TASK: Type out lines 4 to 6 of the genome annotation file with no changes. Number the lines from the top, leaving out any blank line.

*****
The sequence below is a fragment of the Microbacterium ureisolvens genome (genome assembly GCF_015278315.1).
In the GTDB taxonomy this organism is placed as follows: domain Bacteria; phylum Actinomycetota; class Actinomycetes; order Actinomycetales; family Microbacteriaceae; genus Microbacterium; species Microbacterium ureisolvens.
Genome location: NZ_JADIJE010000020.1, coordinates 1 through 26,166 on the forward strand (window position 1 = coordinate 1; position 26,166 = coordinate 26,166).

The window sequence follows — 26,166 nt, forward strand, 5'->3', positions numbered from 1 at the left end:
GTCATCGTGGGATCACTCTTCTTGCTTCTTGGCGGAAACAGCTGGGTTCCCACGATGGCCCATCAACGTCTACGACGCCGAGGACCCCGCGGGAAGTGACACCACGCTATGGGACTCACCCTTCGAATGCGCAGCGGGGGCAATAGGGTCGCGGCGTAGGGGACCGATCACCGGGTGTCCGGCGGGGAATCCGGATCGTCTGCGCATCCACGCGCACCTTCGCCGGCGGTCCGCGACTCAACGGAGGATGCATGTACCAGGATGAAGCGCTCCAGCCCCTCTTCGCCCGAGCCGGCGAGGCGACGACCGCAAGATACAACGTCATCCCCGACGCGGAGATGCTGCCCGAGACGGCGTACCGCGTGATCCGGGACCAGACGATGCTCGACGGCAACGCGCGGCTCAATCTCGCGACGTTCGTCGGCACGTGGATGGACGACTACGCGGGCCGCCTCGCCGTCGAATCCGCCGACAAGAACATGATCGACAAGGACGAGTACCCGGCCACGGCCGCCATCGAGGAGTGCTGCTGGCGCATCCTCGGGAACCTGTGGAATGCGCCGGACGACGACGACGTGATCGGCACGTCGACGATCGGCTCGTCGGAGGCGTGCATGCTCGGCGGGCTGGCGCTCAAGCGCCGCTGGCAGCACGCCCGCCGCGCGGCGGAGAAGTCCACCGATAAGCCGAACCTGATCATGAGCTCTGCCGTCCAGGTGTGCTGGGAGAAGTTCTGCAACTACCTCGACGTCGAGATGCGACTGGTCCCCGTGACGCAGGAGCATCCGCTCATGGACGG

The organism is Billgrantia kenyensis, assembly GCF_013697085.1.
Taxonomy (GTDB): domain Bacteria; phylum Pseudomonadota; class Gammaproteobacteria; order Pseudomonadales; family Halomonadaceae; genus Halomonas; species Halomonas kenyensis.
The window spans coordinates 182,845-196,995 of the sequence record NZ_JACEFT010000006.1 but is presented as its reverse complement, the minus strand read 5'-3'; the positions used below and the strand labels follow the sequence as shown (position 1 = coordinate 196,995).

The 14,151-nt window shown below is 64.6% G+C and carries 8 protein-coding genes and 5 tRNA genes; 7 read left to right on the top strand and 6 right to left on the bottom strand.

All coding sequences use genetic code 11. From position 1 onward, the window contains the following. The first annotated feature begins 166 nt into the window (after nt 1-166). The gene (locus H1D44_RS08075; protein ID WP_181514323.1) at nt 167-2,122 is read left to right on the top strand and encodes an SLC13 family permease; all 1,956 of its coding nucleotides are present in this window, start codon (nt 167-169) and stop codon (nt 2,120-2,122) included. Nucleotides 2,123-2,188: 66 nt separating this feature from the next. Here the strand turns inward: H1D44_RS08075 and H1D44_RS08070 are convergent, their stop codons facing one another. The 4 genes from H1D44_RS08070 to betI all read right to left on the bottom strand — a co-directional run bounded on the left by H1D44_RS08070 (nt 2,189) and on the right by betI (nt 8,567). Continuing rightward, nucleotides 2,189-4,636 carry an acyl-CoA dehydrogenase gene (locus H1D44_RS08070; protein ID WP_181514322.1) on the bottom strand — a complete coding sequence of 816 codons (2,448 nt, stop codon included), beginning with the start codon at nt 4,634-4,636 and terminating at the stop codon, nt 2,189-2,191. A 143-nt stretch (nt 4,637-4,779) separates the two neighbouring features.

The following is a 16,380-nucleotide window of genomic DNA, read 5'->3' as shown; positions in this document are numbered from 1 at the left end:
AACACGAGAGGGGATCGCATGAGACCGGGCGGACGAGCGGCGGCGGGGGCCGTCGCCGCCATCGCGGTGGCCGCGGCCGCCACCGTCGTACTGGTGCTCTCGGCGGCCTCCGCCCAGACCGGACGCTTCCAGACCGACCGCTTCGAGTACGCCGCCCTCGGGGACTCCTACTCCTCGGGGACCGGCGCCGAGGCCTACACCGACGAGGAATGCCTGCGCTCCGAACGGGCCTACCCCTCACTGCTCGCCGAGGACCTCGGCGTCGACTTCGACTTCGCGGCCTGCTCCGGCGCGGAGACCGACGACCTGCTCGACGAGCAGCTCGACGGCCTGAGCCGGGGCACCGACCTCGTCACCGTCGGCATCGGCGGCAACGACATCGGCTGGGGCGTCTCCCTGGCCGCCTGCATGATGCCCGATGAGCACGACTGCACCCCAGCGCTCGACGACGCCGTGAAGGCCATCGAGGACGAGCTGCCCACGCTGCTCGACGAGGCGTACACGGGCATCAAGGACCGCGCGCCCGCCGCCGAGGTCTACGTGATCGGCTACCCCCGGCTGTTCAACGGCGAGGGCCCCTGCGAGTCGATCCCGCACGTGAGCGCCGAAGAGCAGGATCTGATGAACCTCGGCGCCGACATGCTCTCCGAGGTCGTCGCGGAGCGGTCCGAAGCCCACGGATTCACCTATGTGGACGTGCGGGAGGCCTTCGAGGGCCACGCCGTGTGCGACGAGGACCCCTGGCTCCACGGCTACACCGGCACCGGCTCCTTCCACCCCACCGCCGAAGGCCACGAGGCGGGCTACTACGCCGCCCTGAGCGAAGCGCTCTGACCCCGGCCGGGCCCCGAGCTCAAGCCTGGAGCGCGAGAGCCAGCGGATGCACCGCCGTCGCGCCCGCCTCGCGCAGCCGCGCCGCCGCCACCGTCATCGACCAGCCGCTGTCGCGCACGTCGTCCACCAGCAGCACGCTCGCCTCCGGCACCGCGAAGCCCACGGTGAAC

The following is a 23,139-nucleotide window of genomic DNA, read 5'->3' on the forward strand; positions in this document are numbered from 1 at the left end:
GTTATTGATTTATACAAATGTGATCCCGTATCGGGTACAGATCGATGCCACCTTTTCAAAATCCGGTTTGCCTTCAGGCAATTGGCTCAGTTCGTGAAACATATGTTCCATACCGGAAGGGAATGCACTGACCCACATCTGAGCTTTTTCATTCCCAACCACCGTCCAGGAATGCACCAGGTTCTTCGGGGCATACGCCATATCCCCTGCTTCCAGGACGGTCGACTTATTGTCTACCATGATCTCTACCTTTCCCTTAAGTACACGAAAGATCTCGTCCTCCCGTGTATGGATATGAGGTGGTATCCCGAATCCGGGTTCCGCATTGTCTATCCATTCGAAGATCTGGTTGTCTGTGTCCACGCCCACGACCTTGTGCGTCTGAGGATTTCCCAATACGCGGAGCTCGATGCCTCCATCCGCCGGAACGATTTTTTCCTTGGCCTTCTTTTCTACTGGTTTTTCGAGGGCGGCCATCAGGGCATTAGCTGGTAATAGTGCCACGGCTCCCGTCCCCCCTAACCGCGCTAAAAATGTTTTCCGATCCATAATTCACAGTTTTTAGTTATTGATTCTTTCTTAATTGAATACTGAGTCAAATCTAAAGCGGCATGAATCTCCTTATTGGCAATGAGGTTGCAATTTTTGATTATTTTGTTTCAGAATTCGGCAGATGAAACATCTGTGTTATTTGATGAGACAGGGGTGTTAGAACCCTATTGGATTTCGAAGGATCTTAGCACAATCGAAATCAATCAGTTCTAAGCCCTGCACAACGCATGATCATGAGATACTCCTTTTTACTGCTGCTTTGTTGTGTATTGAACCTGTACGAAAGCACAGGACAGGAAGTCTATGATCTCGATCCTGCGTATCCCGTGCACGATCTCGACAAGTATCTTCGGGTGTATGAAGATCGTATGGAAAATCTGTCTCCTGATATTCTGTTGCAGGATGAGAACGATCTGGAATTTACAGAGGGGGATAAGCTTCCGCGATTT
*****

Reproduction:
The window sequence follows — 26,166 nt, forward strand, 5'->3', positions numbered from 1 at the left end:
GTCATCGTGGGATCACTCTTCTTGCTTCTTGGCGGAAACAGCTGGGTTCCCACGATGGCCCATCAACGTCTACGACGCCGAGGACCCCGCGGGAAGTGACACCACGCTATGGGACTCACCCTTCGAATGCGCAGCGGGGGCAATAGGGTCGCGGCGTAGGGGACCGATCACCGGGTGTCCGGCGGGGAATCCGGATCGTCTGCGCATCCACGCGCACCTTCGCCGGCGGTCCGCGACTCAACGGAGGATGCATGTACCAGGATGAAGCGCTCCAGCCCCTCTTCGCCCGAGCCGGCGAGGCGACGACCGCAAGATACAACGTCATCCCCGACGCGGAGATGCTGCCCGAGACGGCGTACCGCGTGATCCGGGACCAGACGATGCTCGACGGCAACGCGCGGCTCAATCTCGCGACGTTCGTCGGCACGTGGATGGACGACTACGCGGGCCGCCTCGCCGTCGAATCCGCCGACAAGAACATGATCGACAAGGACGAGTACCCGGCCACGGCCGCCATCGAGGAGTGCTGCTGGCGCATCCTCGGGAACCTGTGGAATGCGCCGGACGACGACGACGTGATCGGCACGTCGACGATCGGCTCGTCGGAGGCGTGCATGCTCGGCGGGCTGGCGCTCAAGCGCCGCTGGCAGCACGCCCGCCGCGCGGCGGAGAAGTCCACCGATAAGCCGAACCTGATCATGAGCTCTGCCGTCCAGGTGTGCTGGGAGAAGTTCTGCAACTACCTCGACGTCGAGATGCGACTGGTCCCCGTGACGCAGGAGCATCCGCTCATGGACGG

The organism is Billgrantia kenyensis, assembly GCF_013697085.1.